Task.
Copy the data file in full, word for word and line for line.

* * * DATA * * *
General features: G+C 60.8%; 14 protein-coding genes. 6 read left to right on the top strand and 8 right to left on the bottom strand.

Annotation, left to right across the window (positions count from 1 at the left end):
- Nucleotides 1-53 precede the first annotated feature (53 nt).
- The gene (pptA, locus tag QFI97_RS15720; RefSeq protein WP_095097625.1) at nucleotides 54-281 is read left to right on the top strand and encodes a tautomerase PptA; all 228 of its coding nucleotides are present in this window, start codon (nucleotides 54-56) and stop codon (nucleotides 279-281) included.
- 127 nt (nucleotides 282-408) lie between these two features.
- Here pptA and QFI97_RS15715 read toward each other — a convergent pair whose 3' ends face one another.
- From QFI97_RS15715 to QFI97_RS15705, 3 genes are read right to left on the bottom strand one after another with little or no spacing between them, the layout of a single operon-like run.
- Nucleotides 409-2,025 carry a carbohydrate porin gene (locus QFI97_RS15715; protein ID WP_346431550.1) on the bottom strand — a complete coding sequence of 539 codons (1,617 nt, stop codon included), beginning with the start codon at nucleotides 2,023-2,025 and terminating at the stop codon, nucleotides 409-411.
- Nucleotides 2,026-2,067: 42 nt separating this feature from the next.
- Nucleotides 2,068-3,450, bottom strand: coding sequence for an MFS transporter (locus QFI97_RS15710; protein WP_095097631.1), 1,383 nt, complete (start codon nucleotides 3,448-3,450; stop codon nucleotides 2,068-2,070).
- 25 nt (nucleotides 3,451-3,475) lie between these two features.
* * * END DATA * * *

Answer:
General features: G+C 60.8%; 14 protein-coding genes. 6 read left to right on the top strand and 8 right to left on the bottom strand.

Annotation, left to right across the window (positions count from 1 at the left end):
- Nucleotides 1-53 precede the first annotated feature (53 nt).
- The gene (pptA, locus tag QFI97_RS15720; RefSeq protein WP_095097625.1) at nucleotides 54-281 is read left to right on the top strand and encodes a tautomerase PptA; all 228 of its coding nucleotides are present in this window, start codon (nucleotides 54-56) and stop codon (nucleotides 279-281) included.
- 127 nt (nucleotides 282-408) lie between these two features.
- Here pptA and QFI97_RS15715 read toward each other — a convergent pair whose 3' ends face one another.
- From QFI97_RS15715 to QFI97_RS15705, 3 genes are read right to left on the bottom strand one after another with little or no spacing between them, the layout of a single operon-like run.
- Nucleotides 409-2,025 carry a carbohydrate porin gene (locus QFI97_RS15715; protein ID WP_346431550.1) on the bottom strand — a complete coding sequence of 539 codons (1,617 nt, stop codon included), beginning with the start codon at nucleotides 2,023-2,025 and terminating at the stop codon, nucleotides 409-411.
- Nucleotides 2,026-2,067: 42 nt separating this feature from the next.
- Nucleotides 2,068-3,450, bottom strand: coding sequence for an MFS transporter (locus QFI97_RS15710; protein WP_095097631.1), 1,383 nt, complete (start codon nucleotides 3,448-3,450; stop codon nucleotides 2,068-2,070).
- 25 nt (nucleotides 3,451-3,475) lie between these two features.